I haven’t written about the US in quite a while, but tonight it’s the US I’m thinking about. It seems that tomorrow’s election in Massachusetts to fill Kennedy’s seat will almost certainly go to a Republican, which will end the Dem’s 60-seat majority and potentially result in the early death of “Obamacare,” an imperfect but huge first step toward true healthcare reform.
This letter a reader wrote to another blogger really resonated with me:
The past year has been a very difficult one for me, personally and professionally. I’ve been up a lot more than I’ve been down, and I’ve been angry and frustrated with life, as we all are at times. But I can’t remember the last time I felt such overwhelming rage toward a group of people as I have felt toward the Republican Party and the conservative movement since President Obama’s election.
I simply cannot grasp what motivates these people, what compels them to thwart even the smallest attempts to clean up the enormous destruction they wrought under Bush and Cheney. Irresponsible, hateful, mendacious, sleazy, destructive – these words do not even begin to describe them.
I am unemployed and have not found a new job after almost a year of searching. I have a mortgage. I also have a preexisting medical condition, thanks to emergency surgery I had to undergo nearly 18 months ago. My unemployment benefits expire in five months, my COBRA not long after. Like untold millions of Americans, I am preparing for the worst as the economy slogs through its agonizing turnaround.
I voted for Obama with proud but open eyes, knowing full well not just the magnitude of the tasks he faced, but the pure, unrestrained malevolence of his opposition. Health care reform will unquestionably help people like me. And now some low-rent hairdo, whose sole claim to fame is posing naked for some ladies’ magazine way back when, may happily destroy whatever chance this country has at moving in a more just, humane, and morally and fiscally responsible direction.
With unemployment the highest it’s ever been in my lifetime, by far, the number of Americans on COBRA, including good friends of mine, is unprecedented, and all of them are at risk if this fails. And I look with horror at what some liberal bloggers who can’t adjust to the fact that our elected officials are not ready to approve a public option are doing to sabotage what we’ve got and cause serious harm to millions of Americans who see the healthcare bill as their last chance for survival. More pragmatic liberals (like me and this one) are appalled.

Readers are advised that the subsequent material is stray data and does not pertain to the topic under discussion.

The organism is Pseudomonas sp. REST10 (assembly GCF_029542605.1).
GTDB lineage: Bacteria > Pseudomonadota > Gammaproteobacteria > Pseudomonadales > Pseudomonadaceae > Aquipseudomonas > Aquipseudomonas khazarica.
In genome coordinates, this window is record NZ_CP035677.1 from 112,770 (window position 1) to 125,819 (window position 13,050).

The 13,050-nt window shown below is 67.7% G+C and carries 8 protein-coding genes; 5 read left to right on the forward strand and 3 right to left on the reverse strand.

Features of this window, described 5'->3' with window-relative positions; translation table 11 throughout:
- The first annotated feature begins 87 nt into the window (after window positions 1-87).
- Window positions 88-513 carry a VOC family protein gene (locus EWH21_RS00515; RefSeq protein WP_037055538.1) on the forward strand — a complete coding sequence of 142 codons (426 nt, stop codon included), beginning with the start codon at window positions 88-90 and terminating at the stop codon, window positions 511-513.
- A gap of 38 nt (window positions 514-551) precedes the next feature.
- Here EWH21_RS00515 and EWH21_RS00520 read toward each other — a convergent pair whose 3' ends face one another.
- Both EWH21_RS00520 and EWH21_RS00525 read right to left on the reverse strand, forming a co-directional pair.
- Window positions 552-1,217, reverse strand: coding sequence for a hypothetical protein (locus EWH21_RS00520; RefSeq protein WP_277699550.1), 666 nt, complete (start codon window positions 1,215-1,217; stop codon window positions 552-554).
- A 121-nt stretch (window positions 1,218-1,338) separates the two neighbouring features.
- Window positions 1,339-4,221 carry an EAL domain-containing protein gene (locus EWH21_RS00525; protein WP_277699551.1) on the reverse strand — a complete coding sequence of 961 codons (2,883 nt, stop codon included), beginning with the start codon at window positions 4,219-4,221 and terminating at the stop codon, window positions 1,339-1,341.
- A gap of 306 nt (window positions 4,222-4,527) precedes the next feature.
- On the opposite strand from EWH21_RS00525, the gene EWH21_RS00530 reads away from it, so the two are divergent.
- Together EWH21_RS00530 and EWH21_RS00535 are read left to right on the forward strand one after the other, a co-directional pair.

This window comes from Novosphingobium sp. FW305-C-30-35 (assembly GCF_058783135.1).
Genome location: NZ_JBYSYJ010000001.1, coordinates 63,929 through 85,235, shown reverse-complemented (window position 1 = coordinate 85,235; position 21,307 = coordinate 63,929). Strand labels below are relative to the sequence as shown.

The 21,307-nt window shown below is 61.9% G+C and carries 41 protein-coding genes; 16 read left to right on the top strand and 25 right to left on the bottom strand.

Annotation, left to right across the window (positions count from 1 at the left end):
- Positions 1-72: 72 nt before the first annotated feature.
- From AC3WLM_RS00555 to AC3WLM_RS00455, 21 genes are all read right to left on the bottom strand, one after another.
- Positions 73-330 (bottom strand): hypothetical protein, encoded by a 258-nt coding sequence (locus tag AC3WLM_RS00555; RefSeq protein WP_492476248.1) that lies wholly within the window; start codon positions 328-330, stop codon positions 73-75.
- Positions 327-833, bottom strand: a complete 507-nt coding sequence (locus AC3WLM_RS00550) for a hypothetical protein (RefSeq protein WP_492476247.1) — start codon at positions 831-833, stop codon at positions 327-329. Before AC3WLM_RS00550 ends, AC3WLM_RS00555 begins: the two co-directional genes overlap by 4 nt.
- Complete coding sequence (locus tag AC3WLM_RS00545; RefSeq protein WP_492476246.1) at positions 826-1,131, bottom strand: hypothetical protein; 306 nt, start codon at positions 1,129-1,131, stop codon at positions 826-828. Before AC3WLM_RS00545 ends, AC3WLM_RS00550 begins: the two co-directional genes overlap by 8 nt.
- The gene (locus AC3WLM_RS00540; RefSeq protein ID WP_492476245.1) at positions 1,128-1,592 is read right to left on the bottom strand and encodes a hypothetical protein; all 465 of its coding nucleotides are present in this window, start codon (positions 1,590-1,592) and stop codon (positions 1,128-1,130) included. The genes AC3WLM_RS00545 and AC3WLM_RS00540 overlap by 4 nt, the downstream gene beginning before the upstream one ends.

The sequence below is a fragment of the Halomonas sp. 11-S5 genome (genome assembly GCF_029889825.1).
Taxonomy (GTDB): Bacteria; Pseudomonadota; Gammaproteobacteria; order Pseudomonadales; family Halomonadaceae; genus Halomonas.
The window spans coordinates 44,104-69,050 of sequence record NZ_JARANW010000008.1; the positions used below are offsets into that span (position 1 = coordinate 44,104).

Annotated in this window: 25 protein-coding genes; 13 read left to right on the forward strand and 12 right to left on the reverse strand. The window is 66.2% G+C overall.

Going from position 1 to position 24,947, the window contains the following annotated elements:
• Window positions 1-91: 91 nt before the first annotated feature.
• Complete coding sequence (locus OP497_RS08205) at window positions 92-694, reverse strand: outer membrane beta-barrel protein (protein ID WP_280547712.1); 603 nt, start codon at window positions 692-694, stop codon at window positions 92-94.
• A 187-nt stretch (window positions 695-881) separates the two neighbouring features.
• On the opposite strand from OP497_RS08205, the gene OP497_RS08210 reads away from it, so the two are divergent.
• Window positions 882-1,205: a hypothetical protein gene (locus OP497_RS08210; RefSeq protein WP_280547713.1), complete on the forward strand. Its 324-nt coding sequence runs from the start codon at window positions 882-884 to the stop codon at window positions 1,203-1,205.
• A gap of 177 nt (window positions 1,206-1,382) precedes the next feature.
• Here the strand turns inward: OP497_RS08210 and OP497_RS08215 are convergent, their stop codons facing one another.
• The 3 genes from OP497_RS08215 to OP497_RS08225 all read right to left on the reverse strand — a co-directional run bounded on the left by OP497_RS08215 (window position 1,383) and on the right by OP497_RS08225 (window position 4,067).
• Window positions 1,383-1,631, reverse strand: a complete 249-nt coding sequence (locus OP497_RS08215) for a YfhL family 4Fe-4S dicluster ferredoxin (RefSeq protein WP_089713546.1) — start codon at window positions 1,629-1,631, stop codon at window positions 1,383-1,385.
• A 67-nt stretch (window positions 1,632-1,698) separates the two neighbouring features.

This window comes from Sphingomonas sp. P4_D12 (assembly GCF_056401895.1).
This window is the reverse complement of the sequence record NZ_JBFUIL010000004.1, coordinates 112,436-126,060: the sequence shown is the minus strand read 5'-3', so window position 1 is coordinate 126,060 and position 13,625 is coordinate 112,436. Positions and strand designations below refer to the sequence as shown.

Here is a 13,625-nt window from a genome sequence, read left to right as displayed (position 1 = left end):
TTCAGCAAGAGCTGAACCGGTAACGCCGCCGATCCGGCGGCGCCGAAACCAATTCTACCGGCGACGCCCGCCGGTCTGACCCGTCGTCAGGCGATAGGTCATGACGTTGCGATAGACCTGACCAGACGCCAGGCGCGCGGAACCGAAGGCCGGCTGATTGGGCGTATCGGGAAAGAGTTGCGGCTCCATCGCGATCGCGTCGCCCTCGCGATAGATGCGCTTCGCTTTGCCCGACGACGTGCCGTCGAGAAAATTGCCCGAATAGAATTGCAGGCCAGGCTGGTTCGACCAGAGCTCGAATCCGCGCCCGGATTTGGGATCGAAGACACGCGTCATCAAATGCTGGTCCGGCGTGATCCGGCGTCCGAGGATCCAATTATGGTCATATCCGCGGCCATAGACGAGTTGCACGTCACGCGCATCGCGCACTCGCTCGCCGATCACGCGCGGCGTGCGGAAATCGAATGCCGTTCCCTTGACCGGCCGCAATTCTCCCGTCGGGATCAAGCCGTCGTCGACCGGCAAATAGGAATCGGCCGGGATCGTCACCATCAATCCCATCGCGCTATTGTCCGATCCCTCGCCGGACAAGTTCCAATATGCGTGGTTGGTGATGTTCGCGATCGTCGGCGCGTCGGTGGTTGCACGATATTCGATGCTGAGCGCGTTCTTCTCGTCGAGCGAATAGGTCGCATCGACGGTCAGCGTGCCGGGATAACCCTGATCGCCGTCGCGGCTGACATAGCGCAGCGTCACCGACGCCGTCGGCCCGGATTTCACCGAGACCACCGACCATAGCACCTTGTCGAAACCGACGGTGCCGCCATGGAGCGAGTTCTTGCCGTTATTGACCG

I was reading today about how battered my state has been by the recession. We are about to close most of our state parks. We are slashing services. Our next-door neighbor California is bleeding to death. Most US states are teetering near bankruptcy. Make no mistake – straits don’t get much more dire than this.
You are witnessing a debt crisis play out in slow motion across the entire United States. California is going down first, then the dominos will start to fall. You don’t think there is a crisis brewing in states like Michigan when Detroit has an effective unemployment rate of 50%? The implosion is coming- it’s only a matter of time.
And where will our attention be focused? On the idiocies of Sarah Palin and Glenn Beck, on the preposterous wedge issues that place us in in permanent armed camps, ever at one another’s throats over issues that hold little or no actual relevance to any of us.